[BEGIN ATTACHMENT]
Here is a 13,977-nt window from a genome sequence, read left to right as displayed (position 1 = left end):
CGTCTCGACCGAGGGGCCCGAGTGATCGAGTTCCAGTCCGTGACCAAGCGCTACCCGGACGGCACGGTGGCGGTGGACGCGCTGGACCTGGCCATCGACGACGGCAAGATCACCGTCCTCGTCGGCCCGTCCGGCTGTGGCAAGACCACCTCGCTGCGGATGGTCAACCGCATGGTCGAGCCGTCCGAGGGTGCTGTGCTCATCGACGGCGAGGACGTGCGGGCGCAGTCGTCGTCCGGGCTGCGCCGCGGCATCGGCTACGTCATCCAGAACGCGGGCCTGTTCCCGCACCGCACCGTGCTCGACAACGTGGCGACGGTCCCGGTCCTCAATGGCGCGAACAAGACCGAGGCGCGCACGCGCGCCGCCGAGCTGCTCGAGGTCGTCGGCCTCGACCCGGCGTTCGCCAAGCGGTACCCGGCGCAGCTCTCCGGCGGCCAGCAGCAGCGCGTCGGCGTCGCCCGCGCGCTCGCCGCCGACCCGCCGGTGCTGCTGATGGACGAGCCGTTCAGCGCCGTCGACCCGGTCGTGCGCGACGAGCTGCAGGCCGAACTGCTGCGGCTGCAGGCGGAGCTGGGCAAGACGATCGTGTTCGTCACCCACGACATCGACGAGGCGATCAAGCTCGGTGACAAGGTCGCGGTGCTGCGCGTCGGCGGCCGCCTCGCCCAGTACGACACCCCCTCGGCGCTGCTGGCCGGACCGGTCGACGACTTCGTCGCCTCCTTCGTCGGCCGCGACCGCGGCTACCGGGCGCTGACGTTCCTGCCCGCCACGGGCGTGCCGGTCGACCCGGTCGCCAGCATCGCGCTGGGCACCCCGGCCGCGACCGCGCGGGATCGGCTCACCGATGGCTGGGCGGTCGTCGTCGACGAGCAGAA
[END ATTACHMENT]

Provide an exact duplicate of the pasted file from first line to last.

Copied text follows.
Here is a 13,977-nt window from a genome sequence, read left to right as displayed (position 1 = left end):
CGTCTCGACCGAGGGGCCCGAGTGATCGAGTTCCAGTCCGTGACCAAGCGCTACCCGGACGGCACGGTGGCGGTGGACGCGCTGGACCTGGCCATCGACGACGGCAAGATCACCGTCCTCGTCGGCCCGTCCGGCTGTGGCAAGACCACCTCGCTGCGGATGGTCAACCGCATGGTCGAGCCGTCCGAGGGTGCTGTGCTCATCGACGGCGAGGACGTGCGGGCGCAGTCGTCGTCCGGGCTGCGCCGCGGCATCGGCTACGTCATCCAGAACGCGGGCCTGTTCCCGCACCGCACCGTGCTCGACAACGTGGCGACGGTCCCGGTCCTCAATGGCGCGAACAAGACCGAGGCGCGCACGCGCGCCGCCGAGCTGCTCGAGGTCGTCGGCCTCGACCCGGCGTTCGCCAAGCGGTACCCGGCGCAGCTCTCCGGCGGCCAGCAGCAGCGCGTCGGCGTCGCCCGCGCGCTCGCCGCCGACCCGCCGGTGCTGCTGATGGACGAGCCGTTCAGCGCCGTCGACCCGGTCGTGCGCGACGAGCTGCAGGCCGAACTGCTGCGGCTGCAGGCGGAGCTGGGCAAGACGATCGTGTTCGTCACCCACGACATCGACGAGGCGATCAAGCTCGGTGACAAGGTCGCGGTGCTGCGCGTCGGCGGCCGCCTCGCCCAGTACGACACCCCCTCGGCGCTGCTGGCCGGACCGGTCGACGACTTCGTCGCCTCCTTCGTCGGCCGCGACCGCGGCTACCGGGCGCTGACGTTCCTGCCCGCCACGGGCGTGCCGGTCGACCCGGTCGCCAGCATCGCGCTGGGCACCCCGGCCGCGACCGCGCGGGATCGGCTCACCGATGGCTGGGCGGTCGTCGTCGACGAGCAGAA